1. Erika Kind says:

    It truly is a cool name. No matter where it is from 😊

    Liked by 1 person

  2. Ritu says:

    Oh but she was cool!!!

    Liked by 1 person

  3. Names. A headache for some, or a curse; for others they simply grow into their name. o_O

    Liked by 1 person

  4. Oh you’ve opened a can of worms with this one Charli and Geoff! I’ve never felt my name is mine. And to make matters worse my mother had a penchant for giving her kids two names and calling them by the middle one. This led (leads) to continued corrections, from school days on, as sub-teachers, reading names off lists called me by the first written to great titters and guffaws and pointings and cat-calls from my class mates – to working days and formal papers with jokes and giggles about calling me by my ‘secret’ name – to last week when a cheery letter arrived addressed to ‘Dear ….’ not me!! I’ve always threatened to change it to Esmerelda and be done with it all!!

    Best ending ever: And don’t start me on phone callers who, on hearing my cherry ‘Halloo!’, with its upbeat interrogative ending, say, ‘Is that Mrs Le Pard?’ 🙂

    Liked by 1 person

  5. Anabel Marsh says:

    I feel your pain. Anabel. Annabel. Annabelle. A teacher at school who thought I was called Annette. Actually, that was ok – if I didn’t want to talk to her I just walked straight on. Also, those stamps are too familiar. I’m convinced some of them were only in use last year (the madonna, the Constable, Elizabeth I). It can’t be 50 years, surely?

    Liked by 1 person

  6. Our Sam is Samson; his size and strength may be considered either fortunate or prescient, whichever way you look at it. 🙂

    Liked by 1 person

  7. Huw or Hugh? I get asked that a lot. Just because I’m Welsh, doesn’t mean it’s the Welsh version my parents gave me. Add to the fact that it’s my second name and it can get even more confusing.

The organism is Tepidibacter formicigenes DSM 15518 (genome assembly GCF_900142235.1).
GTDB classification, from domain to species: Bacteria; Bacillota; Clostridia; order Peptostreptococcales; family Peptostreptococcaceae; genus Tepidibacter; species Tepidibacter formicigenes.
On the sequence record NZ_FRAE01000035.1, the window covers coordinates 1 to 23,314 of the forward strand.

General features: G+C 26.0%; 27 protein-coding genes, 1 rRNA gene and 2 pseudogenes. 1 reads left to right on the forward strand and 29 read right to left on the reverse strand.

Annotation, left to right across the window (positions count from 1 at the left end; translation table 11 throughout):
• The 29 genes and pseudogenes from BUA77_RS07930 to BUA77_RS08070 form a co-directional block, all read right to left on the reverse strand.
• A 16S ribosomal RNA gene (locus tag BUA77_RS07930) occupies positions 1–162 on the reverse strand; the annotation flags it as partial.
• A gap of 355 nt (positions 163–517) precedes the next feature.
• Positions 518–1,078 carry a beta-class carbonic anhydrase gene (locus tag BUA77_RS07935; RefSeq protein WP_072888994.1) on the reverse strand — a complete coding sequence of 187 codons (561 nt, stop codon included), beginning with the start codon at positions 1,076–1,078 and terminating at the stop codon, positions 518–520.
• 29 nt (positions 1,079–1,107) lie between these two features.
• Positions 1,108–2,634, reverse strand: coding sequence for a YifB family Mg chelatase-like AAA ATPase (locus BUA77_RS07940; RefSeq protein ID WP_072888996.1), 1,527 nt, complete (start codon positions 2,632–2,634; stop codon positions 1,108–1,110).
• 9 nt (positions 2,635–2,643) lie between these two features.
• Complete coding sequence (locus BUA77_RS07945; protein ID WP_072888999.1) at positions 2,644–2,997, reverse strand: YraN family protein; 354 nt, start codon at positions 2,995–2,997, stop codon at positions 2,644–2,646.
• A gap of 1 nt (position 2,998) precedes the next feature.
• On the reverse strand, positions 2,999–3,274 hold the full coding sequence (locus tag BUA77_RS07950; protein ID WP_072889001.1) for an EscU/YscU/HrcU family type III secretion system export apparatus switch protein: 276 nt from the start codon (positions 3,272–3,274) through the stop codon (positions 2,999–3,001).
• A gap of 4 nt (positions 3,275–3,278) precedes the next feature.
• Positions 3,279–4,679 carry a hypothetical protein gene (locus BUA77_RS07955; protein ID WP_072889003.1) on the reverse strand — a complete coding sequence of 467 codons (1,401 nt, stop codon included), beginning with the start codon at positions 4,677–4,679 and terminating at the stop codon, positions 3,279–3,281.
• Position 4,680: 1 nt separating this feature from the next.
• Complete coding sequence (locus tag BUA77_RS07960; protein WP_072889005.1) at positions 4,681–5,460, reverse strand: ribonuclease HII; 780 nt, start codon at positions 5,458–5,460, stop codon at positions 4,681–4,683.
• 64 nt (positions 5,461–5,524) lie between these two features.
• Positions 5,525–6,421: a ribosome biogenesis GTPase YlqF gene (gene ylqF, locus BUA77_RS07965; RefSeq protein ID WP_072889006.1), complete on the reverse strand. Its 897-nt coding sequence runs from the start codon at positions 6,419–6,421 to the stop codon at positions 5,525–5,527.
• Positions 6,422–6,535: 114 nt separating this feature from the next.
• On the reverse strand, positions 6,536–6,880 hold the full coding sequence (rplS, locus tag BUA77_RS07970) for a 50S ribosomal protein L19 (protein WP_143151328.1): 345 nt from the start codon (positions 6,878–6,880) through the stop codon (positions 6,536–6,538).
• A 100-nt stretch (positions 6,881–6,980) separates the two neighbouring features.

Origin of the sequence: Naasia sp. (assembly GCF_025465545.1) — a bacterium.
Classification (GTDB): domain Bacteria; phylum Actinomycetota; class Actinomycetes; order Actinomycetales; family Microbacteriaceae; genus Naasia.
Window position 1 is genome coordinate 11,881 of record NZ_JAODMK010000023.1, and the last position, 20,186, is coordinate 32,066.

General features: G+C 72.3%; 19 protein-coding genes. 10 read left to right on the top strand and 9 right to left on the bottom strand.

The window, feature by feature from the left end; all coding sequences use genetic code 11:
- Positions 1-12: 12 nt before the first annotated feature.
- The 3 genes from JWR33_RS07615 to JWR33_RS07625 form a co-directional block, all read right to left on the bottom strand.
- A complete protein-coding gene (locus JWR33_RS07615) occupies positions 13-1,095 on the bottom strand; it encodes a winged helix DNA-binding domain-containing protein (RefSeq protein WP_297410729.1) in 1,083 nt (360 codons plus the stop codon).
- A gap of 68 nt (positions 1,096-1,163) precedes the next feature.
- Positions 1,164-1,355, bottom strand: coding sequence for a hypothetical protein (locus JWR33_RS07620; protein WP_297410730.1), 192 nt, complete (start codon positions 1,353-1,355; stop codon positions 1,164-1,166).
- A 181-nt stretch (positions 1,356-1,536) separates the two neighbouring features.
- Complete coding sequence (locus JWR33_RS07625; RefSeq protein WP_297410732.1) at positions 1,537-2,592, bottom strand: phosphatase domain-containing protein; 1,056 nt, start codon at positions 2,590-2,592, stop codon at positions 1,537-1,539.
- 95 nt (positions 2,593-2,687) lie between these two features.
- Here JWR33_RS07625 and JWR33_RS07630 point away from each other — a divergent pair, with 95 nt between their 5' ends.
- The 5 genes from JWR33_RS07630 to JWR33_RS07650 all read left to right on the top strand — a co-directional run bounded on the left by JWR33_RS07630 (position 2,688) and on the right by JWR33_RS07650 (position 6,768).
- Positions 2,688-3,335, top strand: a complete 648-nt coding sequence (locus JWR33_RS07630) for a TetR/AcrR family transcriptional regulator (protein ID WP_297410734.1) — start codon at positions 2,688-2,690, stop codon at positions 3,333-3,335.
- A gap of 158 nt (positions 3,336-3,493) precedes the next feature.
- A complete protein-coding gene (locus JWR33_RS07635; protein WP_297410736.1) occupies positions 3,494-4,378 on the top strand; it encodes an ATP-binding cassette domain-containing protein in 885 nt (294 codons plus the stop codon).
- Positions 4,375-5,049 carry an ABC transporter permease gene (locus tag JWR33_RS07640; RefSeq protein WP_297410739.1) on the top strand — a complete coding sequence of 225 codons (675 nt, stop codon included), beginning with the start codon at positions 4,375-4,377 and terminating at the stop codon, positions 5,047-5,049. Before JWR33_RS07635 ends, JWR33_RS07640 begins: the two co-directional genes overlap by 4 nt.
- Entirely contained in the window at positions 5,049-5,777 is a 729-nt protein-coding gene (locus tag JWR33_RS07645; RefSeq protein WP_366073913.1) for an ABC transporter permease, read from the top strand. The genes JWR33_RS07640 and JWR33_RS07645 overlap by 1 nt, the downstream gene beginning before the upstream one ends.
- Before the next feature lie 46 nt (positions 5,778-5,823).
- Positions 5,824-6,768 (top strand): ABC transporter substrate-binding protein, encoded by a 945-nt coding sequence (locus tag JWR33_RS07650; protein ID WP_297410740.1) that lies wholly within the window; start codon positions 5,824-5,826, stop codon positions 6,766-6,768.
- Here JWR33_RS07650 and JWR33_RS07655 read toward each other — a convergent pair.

Liked by 1 person

  8. Charli Mills says:

    One day you could tell the grand-children the T. on the cards is indeed for Tintin. Thomas is a sweet choice, especially given your age, birth order and limited television influence. Percy is also the name of the Hub’s paternal grandfather and was somehow shortlisted as a choice for first born son’s names. Thankfully, she was not born as a contender for the name. Instead the Hub suggested Allison Whitney and it sounded so pretty at the time of first holding her, I agreed, not asking where he came up with the combination. Years later, I’d realize she was named for two radial engines used in WWII airplanes. Penny got off easy! Which is kind considering the plot twists you’ve put your characters through.


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  10. Annecdotist says:

    Of course, the first time we met on the writing course we did a meaning-of-names game, and I remember you talking about the history of your surname. And feeling sad that Jane had been, for the first couple of years of her life, Rosalind.
    How weird for your parents to give one of you middle name and not the other – in my family four of us had a middle name apart from the middle child (we gave him Ian so his initials would be PIG – it seemed funny once!)
    I like how you’ve explored this in the flash – I wonder how many other girls were named after the Thunderbirds character.


  11. Norah says:

    What’s in a name, eh? I wonder how many of us don’t like our names. That would make for some interesting research – along with the reasons. I used to not like mine, and upset my mother by telling her so. She named me after a good family friend who was also the midwife who brought me into the world. As I aged (but not this age) I came to like it as it is different. I know few others personally but there are a few famous ones. I too need to spell both my names (most leave off the ‘h’, and I have to provide a word for the ‘v’ – as in Victor. It’s never easy, is it. The ninth child in my lot got Stanislaus Abraham; the 10th got Neil Owen. Guess which one likes his name better!
    Great flash. At least Penny came to like her name.

    Liked by 1 person

  12. Sherri says:

    I don’t have a middle name either, the only one in my entire family who doesn’t. No reason has ever been given! Fantastic first day covers, I have a few (but no middle initial, brilliant idea btw!) in my maiden name, a reminder to look them out one of these days. I wonder if they are worth anything? Ha…Lady Penelope was very cool…I certainly thought so. Merry Christmas Geoff 🙂

    Liked by 1 person